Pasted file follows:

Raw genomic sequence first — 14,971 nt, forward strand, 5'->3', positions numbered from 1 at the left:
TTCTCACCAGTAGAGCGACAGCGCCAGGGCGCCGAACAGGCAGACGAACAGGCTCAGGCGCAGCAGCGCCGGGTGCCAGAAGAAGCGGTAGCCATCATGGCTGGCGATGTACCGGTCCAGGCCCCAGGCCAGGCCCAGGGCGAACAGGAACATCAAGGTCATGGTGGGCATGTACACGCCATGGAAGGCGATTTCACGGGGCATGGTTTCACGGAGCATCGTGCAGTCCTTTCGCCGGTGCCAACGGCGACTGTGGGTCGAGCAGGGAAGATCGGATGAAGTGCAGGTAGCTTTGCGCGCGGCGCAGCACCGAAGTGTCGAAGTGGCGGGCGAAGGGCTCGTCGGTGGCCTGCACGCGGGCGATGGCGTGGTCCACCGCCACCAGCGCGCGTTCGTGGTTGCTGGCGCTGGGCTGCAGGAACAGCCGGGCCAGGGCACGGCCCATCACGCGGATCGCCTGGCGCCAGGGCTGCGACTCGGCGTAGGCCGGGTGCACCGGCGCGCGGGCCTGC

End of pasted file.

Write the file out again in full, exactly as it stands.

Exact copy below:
Raw genomic sequence first — 14,971 nt, forward strand, 5'->3', positions numbered from 1 at the left:
TTCTCACCAGTAGAGCGACAGCGCCAGGGCGCCGAACAGGCAGACGAACAGGCTCAGGCGCAGCAGCGCCGGGTGCCAGAAGAAGCGGTAGCCATCATGGCTGGCGATGTACCGGTCCAGGCCCCAGGCCAGGCCCAGGGCGAACAGGAACATCAAGGTCATGGTGGGCATGTACACGCCATGGAAGGCGATTTCACGGGGCATGGTTTCACGGAGCATCGTGCAGTCCTTTCGCCGGTGCCAACGGCGACTGTGGGTCGAGCAGGGAAGATCGGATGAAGTGCAGGTAGCTTTGCGCGCGGCGCAGCACCGAAGTGTCGAAGTGGCGGGCGAAGGGCTCGTCGGTGGCCTGCACGCGGGCGATGGCGTGGTCCACCGCCACCAGCGCGCGTTCGTGGTTGCTGGCGCTGGGCTGCAGGAACAGCCGGGCCAGGGCACGGCCCATCACGCGGATCGCCTGGCGCCAGGGCTGCGACTCGGCGTAGGCCGGGTGCACCGGCGCGCGGGCCTGC